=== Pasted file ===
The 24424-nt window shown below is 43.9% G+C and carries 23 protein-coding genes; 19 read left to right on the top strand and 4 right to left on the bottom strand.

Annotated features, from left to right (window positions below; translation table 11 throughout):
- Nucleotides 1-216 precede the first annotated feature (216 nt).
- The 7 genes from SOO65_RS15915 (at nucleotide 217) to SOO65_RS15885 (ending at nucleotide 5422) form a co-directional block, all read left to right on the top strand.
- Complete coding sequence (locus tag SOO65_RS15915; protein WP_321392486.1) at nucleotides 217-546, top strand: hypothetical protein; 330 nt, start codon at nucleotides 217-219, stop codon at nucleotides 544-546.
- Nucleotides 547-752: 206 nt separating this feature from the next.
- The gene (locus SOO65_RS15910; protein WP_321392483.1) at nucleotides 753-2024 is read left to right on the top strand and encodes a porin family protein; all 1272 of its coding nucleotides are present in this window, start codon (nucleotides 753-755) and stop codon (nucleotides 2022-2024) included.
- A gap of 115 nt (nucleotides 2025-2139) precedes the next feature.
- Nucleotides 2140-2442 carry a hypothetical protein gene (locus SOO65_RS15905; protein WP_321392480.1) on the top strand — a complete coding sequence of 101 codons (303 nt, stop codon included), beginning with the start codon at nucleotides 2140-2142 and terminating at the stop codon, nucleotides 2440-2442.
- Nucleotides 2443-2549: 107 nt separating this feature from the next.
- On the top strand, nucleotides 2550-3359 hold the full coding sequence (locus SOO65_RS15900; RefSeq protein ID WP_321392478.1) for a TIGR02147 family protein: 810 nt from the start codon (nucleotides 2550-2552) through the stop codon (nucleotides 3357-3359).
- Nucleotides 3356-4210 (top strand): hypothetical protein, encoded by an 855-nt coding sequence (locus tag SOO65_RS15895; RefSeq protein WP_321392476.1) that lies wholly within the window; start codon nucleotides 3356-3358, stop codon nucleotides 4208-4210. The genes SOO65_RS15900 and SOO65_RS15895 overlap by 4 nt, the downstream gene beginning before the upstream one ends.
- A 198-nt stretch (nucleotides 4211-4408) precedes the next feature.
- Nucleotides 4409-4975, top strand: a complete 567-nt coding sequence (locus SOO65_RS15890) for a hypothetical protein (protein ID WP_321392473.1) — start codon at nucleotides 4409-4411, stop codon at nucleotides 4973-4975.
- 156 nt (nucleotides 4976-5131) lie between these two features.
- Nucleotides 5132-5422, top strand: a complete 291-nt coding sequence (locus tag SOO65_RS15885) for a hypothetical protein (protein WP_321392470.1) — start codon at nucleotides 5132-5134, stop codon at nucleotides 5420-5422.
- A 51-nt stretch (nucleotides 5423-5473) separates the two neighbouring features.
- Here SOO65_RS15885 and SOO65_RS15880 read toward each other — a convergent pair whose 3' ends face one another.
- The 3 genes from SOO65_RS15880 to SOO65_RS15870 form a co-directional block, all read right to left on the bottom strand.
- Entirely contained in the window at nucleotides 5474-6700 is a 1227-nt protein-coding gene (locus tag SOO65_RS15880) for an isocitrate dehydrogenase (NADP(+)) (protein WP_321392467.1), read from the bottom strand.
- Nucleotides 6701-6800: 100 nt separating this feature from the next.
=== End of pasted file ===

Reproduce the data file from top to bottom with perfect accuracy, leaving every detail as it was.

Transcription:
The 24424-nt window shown below is 43.9% G+C and carries 23 protein-coding genes; 19 read left to right on the top strand and 4 right to left on the bottom strand.

Annotated features, from left to right (window positions below; translation table 11 throughout):
- Nucleotides 1-216 precede the first annotated feature (216 nt).
- The 7 genes from SOO65_RS15915 (at nucleotide 217) to SOO65_RS15885 (ending at nucleotide 5422) form a co-directional block, all read left to right on the top strand.
- Complete coding sequence (locus tag SOO65_RS15915; protein WP_321392486.1) at nucleotides 217-546, top strand: hypothetical protein; 330 nt, start codon at nucleotides 217-219, stop codon at nucleotides 544-546.
- Nucleotides 547-752: 206 nt separating this feature from the next.
- The gene (locus SOO65_RS15910; protein WP_321392483.1) at nucleotides 753-2024 is read left to right on the top strand and encodes a porin family protein; all 1272 of its coding nucleotides are present in this window, start codon (nucleotides 753-755) and stop codon (nucleotides 2022-2024) included.
- A gap of 115 nt (nucleotides 2025-2139) precedes the next feature.
- Nucleotides 2140-2442 carry a hypothetical protein gene (locus SOO65_RS15905; protein WP_321392480.1) on the top strand — a complete coding sequence of 101 codons (303 nt, stop codon included), beginning with the start codon at nucleotides 2140-2142 and terminating at the stop codon, nucleotides 2440-2442.
- Nucleotides 2443-2549: 107 nt separating this feature from the next.
- On the top strand, nucleotides 2550-3359 hold the full coding sequence (locus SOO65_RS15900; RefSeq protein ID WP_321392478.1) for a TIGR02147 family protein: 810 nt from the start codon (nucleotides 2550-2552) through the stop codon (nucleotides 3357-3359).
- Nucleotides 3356-4210 (top strand): hypothetical protein, encoded by an 855-nt coding sequence (locus tag SOO65_RS15895; RefSeq protein WP_321392476.1) that lies wholly within the window; start codon nucleotides 3356-3358, stop codon nucleotides 4208-4210. The genes SOO65_RS15900 and SOO65_RS15895 overlap by 4 nt, the downstream gene beginning before the upstream one ends.
- A 198-nt stretch (nucleotides 4211-4408) precedes the next feature.
- Nucleotides 4409-4975, top strand: a complete 567-nt coding sequence (locus SOO65_RS15890) for a hypothetical protein (protein ID WP_321392473.1) — start codon at nucleotides 4409-4411, stop codon at nucleotides 4973-4975.
- 156 nt (nucleotides 4976-5131) lie between these two features.
- Nucleotides 5132-5422, top strand: a complete 291-nt coding sequence (locus tag SOO65_RS15885) for a hypothetical protein (protein WP_321392470.1) — start codon at nucleotides 5132-5134, stop codon at nucleotides 5420-5422.
- A 51-nt stretch (nucleotides 5423-5473) separates the two neighbouring features.
- Here SOO65_RS15885 and SOO65_RS15880 read toward each other — a convergent pair whose 3' ends face one another.
- The 3 genes from SOO65_RS15880 to SOO65_RS15870 form a co-directional block, all read right to left on the bottom strand.
- Entirely contained in the window at nucleotides 5474-6700 is a 1227-nt protein-coding gene (locus tag SOO65_RS15880) for an isocitrate dehydrogenase (NADP(+)) (protein WP_321392467.1), read from the bottom strand.
- Nucleotides 6701-6800: 100 nt separating this feature from the next.